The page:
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2. Mix the date syrup with the nut butter in a little pot, you might have to warm it up a little to make it slightly more of a liquid. mix it with the ingredients in the bowl.

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The mix should stick to itself when pressed. if not, add some more date syrup and some tahini.

3. Flatten in a pan with a lid with your hands and freeze for one hour.

4. Cut into the size and shape you want.

5. Store in the refrigerator.

This is some addictive stuff!

You can choose the nuts, nut/seed butter, fruits etc’ to suit your particular taste. Try adding chilly flakes, cardamon etc’ if your’e adventurous

Walnuts-Sun-dried Tomatoes spread recipe

This spread is so simple to make, yet so nutritious and healthy. Spread it on bread as a base for almost any sandwich, add it to your favorite tomato sauce. Spread it on pizza!

Ingredients:
1 cup walnuts
1 cup of sun dried tomatoes (SDT) – soaked in hot water for 2 hours and drained (keep the soaking water)
1/2 garlic clove
1 cup SDT water.
1/3 cup extra virgin olive oil
1 tsp grey salt / Himalayan salt

Directions:
Blend.

That’s it

Vegan Raw “Cheesy” Kale chips recipe

This snack is extremely healthy. Full of nutrients, vitamins (including B12) and minerals. Most importantly – it is soooo tasty that you can’t stop eating it.

Soak 2 cups of cashew nuts for a couple of hours.
1 red bell pepper, seeded and washed.
2 tsp grey atlantic salt
3 TBS of nutritional yeast (for B vitamins and cheesy flavor)
Juice from 1 small lemon (optional. Today, I prefer to make it without the lemon.

Kale Chips

Put the cashews in the blender – cover with water, add the rest of the ingredients and blend until very smooth.

Wash, dry and cut into big-bite pieces 4 bunches of Kale

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Pour the blended dressing on the kale.

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massage the kale with your hands – try not to leave a spot on the kale without dressing.

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Put the kale in one layer on a dehydrator sheet and dehydrate on 105F-110F for about 20 hours until crispy.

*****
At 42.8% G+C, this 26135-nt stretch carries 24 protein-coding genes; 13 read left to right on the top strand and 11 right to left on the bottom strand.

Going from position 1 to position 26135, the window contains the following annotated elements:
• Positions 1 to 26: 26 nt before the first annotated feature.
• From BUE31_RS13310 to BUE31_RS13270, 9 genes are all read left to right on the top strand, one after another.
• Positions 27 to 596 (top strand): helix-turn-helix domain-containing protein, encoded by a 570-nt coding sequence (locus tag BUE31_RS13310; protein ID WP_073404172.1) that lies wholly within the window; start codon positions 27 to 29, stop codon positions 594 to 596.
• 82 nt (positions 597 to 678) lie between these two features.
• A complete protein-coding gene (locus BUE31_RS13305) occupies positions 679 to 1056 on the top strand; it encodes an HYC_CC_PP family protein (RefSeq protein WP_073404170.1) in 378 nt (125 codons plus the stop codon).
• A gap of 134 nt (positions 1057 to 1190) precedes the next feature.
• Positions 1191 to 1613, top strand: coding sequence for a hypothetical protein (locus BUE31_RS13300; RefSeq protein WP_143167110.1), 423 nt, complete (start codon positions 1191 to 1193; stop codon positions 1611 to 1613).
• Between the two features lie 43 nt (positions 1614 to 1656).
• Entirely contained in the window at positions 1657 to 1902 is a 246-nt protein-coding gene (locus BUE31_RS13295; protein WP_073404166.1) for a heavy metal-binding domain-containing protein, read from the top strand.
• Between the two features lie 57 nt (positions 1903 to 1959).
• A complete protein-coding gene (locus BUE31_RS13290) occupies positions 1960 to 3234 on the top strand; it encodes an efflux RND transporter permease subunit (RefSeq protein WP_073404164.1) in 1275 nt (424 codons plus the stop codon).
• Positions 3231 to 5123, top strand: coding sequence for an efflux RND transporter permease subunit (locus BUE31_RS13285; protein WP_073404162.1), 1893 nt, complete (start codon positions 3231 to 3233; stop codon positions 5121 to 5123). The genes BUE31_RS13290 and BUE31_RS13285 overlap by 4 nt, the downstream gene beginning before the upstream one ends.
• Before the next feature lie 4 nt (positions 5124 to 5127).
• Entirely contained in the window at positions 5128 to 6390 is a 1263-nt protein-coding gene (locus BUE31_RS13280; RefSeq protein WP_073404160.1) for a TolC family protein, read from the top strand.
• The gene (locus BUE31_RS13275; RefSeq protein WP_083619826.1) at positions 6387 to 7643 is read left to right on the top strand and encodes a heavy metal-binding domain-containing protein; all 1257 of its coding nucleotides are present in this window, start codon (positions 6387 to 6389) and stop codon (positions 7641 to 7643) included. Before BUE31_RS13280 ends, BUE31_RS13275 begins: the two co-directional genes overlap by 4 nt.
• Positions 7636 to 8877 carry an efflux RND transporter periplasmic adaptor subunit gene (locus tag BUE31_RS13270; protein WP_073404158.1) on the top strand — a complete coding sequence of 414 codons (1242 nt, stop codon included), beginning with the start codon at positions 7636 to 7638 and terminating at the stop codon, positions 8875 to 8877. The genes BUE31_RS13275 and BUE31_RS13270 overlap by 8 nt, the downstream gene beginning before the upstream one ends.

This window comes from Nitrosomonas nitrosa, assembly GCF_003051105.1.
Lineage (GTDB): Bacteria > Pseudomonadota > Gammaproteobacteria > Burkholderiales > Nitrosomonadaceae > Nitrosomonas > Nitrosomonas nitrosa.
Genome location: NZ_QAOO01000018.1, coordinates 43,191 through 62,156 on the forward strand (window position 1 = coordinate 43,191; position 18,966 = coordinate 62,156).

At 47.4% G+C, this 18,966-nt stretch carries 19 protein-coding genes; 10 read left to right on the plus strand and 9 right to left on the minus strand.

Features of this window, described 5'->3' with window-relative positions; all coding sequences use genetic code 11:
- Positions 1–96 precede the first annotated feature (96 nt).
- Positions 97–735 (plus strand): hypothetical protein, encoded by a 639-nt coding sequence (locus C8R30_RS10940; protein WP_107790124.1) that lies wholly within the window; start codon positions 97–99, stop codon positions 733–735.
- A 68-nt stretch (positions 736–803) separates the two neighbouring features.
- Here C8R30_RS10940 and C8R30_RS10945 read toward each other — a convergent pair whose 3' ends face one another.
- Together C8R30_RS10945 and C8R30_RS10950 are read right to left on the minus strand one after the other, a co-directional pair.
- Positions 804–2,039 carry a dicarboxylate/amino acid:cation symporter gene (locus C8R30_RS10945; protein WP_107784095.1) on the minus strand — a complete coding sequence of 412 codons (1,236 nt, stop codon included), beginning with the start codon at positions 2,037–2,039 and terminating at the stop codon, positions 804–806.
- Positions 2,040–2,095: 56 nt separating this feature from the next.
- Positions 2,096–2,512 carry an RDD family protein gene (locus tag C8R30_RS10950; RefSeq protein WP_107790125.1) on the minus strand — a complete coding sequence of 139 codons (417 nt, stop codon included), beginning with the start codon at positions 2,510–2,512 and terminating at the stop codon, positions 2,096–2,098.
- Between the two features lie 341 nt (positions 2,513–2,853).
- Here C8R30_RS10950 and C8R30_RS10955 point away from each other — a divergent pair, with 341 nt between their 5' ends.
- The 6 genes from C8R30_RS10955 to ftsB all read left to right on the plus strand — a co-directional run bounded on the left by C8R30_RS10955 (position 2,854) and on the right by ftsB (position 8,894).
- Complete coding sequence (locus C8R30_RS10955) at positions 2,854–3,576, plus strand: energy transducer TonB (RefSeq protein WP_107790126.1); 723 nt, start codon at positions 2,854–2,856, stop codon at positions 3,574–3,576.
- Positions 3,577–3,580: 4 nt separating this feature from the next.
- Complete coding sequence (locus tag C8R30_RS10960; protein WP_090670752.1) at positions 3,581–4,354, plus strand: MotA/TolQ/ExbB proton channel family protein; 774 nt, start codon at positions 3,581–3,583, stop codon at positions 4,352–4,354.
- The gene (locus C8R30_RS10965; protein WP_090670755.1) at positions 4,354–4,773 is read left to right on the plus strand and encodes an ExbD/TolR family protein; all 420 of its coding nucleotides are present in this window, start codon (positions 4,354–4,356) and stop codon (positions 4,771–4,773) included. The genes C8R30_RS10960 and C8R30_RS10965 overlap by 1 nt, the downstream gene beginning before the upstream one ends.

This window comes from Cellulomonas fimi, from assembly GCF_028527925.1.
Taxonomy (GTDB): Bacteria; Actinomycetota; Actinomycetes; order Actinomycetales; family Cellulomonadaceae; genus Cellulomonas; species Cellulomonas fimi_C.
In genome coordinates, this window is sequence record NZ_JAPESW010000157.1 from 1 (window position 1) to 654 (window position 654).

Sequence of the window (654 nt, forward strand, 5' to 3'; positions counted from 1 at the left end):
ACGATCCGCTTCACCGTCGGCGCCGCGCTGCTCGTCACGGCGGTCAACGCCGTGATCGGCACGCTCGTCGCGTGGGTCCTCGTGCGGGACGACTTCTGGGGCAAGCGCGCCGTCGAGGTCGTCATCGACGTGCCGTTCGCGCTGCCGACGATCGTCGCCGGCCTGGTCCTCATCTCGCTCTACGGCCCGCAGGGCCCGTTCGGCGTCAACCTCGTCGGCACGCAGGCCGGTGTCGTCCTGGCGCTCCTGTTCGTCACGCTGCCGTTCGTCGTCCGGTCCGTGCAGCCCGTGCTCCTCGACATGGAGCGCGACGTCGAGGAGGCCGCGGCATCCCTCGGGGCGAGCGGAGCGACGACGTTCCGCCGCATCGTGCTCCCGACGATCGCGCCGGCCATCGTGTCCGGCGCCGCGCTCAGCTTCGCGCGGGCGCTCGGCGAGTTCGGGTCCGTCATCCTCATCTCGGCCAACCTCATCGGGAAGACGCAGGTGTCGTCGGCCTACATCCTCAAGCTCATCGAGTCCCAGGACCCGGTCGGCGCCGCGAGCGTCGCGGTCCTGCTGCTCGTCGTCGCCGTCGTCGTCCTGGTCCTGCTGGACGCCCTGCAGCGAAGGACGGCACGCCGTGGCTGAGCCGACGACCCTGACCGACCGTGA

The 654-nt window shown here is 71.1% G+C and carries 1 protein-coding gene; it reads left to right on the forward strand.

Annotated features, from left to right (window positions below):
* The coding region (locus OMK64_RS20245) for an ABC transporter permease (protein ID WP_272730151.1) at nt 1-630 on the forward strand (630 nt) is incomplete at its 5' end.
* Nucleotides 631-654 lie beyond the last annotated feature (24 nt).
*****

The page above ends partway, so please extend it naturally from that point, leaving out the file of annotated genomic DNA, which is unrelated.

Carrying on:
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Tunisian Harissa Recipe

This is a recipe for authentic Harissa I’ve learned to make from my grandmother. In many Tunisian recipes I’ll post in the future, I will call for Harissa. You can make it very spicy or not spicy at all.

The size of the chilis to use is about the size of the California chilies (google it).

You can make a lot of it and freeze in Ziploc bags. it will last for a year in the freezer so once you’re done with it, you don’t have to worry about making it again for a long time.

The recipe:

1. Take a very big bag of California chilies (or similar – California are more on the mild side – so it is a good start) – about 40.

2. Clean them well from all seeds and stem, leaving the red part only.

3. Wash well and soak in water for 30 minutes. drain in a colander, the water will be still dirty from dust etc’

4. Soak the chilies for additional 30 minutes.

5. drain the chilies and put it in a Cuisinart with S shape blade (as see in the pic above)

6. Add a LOT of garlic (approximately 25-35 cloves) and grind it all into a smooth paste. If it is slightly hard to grind into a paste and you have big pieces of chilies left, add water by a teaspoon until it becomes a paste.

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7. Transfer the paste into a bowl. Add about two tablespoons of grey Atlantic salt and mix well.

8. Wait 10 minutes – let the salt dissolve in the Harissa.

9. Add about quarter of a cup of Canola oil and mix well.

10. Divide into 10-15 portions in a Ziploc or small plastic containers. freeze all but one to put in the refrigerator.

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11. Pour a bit of canola oil on top of the Harissa in the container that you put in the refrigerator.

Harrisa is good as is. put it on bread with a slice of tomato or Tofu, add a bit of lemon when you serve next to your favorite spreads and bread or serve next to almost any dish.

There are, of course many Tunisian dishes that use Harissa that I plan to post their recipes in the future.